Through five weeks of trial, one mystery with a multimillion dollar question mark has lingered: How much were Johnny Depp or Amber Heard’s careers harmed by the actors allegedly defaming each other?
Hollywood insiders, typically tight-lipped on dealings in the industry, have taken the stand largely to push back on accusations that the duo’s public mudslinging played a part in their tumbling careers. Keeping in line with studios insulating themselves from appearing to take sides in the high-profile dispute put in motion at the height of the #MeToo movement, Walter Hamada, president of DC Films and the highest-ranking studio officer to appear in the trial, said on Tuesday that “there were conversations about potentially recasting” Heard in the Aquaman sequel but that they didn’t relate to her legal battle with Depp.
Hamada attributed the discussions to “chemistry” issues with leading man Jason Momoa.
The testimony mirrors Disney production executive Tina Newman testing last week that she wasn’t aware of the December 2018 op-ed at the center of the defamation trial playing a role in the choice not to move forward with another installation to Pirates of the Caribbean. Depp has alleged that he was cut from the franchise shortly after the column — which didn’t name him specifically but described “domestic abuse” in a time frame consistent with his marriage to Heard — was published and that he’s still being boycotted by Hollywood.
In a $100 million counterclaim, Heard has accused Depp of coordinating a campaign aimed at smearing her by calling her abuse claims a hoax.
In a 20-minute deposition shown to jurors, Hamada detailed how Heard was almost booted from the upcoming movie Aquaman and the Lost Kingdom.
“Concerns were brought up at the wrap of production of the first movie,” Hamada said of whether the studio would be “better off recasting someone who has better natural chemistry with Jason Momoa and move forward that way.”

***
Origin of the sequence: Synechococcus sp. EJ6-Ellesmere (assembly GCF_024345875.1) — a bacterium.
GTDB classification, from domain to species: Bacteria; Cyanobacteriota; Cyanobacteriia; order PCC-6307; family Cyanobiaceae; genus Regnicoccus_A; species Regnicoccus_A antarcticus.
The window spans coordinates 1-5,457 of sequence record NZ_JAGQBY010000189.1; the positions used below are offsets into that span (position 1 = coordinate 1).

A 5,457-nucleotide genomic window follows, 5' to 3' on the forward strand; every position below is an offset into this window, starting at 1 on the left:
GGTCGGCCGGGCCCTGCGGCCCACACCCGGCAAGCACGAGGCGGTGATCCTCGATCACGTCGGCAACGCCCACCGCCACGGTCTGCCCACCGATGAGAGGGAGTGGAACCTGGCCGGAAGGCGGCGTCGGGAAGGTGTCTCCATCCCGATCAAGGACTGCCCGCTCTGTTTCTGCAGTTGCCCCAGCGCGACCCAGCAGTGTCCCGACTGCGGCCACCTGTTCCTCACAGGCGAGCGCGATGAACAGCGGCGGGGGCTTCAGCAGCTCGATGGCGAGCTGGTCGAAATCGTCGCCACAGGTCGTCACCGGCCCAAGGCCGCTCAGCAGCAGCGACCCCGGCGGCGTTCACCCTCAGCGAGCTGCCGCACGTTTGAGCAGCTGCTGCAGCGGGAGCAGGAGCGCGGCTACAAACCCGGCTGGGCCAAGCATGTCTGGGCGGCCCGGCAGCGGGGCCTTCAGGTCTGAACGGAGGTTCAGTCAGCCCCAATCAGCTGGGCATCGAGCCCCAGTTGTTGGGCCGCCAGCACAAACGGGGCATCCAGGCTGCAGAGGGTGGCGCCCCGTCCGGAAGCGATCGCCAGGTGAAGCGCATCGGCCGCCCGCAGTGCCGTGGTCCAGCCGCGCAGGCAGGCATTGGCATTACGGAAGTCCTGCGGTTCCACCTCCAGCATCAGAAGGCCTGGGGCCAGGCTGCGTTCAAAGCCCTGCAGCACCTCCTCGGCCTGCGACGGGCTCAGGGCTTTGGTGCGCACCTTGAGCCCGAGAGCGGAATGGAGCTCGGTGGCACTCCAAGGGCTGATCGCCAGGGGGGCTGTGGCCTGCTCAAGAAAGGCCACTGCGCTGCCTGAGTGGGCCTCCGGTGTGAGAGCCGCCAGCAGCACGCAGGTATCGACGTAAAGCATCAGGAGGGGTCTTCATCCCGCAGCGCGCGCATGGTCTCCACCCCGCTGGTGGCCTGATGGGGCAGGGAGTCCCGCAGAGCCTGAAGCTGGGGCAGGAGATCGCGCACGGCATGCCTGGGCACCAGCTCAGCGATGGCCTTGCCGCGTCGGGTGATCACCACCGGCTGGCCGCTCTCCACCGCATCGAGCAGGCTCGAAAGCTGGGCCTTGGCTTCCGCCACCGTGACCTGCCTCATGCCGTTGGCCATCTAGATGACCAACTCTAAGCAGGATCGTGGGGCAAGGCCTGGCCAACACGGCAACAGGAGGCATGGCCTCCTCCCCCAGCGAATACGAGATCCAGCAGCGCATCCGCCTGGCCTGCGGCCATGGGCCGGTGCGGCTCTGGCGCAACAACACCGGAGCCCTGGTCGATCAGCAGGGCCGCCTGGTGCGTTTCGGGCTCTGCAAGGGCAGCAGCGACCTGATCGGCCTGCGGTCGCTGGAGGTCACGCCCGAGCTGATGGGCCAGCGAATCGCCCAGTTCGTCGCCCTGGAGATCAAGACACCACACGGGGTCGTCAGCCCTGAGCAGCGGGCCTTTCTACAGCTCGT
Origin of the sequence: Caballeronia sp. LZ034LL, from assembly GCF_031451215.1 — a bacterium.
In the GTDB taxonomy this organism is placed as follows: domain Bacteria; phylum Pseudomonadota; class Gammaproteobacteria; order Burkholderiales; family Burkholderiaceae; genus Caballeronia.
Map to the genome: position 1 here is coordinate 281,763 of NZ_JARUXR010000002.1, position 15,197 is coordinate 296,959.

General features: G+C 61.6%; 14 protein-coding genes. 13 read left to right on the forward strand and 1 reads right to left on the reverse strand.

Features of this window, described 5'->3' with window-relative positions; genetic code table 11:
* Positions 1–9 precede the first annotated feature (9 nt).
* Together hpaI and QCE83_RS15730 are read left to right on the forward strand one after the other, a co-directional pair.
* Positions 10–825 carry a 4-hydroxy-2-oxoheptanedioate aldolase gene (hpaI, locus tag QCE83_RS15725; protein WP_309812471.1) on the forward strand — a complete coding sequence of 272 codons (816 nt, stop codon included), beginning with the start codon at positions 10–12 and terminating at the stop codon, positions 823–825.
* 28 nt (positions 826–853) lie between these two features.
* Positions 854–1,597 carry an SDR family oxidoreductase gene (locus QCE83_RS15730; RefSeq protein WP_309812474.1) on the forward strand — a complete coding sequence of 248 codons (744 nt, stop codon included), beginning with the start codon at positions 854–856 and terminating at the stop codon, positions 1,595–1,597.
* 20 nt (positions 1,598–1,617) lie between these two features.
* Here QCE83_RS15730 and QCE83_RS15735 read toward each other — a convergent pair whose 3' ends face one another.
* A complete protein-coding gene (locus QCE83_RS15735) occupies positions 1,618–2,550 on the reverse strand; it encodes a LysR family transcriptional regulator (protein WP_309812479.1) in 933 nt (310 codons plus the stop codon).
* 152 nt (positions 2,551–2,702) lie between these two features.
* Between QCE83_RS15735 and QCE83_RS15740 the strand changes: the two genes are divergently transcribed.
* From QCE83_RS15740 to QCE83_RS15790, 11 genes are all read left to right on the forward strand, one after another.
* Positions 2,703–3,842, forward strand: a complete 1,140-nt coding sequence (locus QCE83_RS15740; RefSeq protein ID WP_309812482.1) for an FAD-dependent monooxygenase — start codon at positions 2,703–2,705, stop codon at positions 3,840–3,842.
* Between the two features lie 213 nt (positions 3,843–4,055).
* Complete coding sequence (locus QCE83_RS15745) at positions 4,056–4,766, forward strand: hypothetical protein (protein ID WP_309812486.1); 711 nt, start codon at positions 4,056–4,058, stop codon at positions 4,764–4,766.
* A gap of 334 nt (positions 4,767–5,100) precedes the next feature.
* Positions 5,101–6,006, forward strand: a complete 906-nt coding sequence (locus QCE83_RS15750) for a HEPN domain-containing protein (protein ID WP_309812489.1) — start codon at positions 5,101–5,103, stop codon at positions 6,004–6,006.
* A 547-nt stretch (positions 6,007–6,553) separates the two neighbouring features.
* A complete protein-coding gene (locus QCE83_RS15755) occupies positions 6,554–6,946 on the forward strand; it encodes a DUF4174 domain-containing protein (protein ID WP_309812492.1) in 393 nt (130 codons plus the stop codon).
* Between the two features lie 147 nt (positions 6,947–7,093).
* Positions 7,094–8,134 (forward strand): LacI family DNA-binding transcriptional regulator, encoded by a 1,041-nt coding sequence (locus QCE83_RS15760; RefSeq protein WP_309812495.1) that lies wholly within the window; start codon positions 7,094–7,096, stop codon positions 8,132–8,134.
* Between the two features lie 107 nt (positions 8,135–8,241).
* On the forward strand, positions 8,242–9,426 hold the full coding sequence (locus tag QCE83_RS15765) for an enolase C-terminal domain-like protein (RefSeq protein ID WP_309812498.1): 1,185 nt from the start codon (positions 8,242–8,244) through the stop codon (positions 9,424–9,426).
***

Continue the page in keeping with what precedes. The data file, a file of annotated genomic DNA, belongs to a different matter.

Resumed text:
Heard’s contract with Warner Bros. paid her $450,000 for her debut as Mera, queen of Atlantis, at Zach Snyder’s Justice League with options by the studio for her to reprise the character in later movies, the actor has tested. She was paid $1 million for Aquaman and $2 million for the sequel. The studio hasn’t decided whether to pick up her option, for which she’d be paid $4 million, for another movie.
Asked whether allegedly defamatory statements from Adam Waldman — one of Depp’s lawyers who was thrown off the case for leaking information covered by a protective order to the press — calling Heard’s abuse allegations a lie affected Heard’s compensation or role in the Aquaman follow-up, Hamada denied the claim. He described Warner Bros.’ philosophy on “hold[ing] people to their choices.”
“As a company we go through a lot of trouble when we make deals with actors,” Hamada said. “Traditionally, prior to me joining the company, every option was renegotiated. One thing we were trying to put a rein in on was not renegotiating every deal.”
Over several days on the stand, Heard testified that studios and endorsers shied away from her once Depp started to undermine her claims that she was abused by him.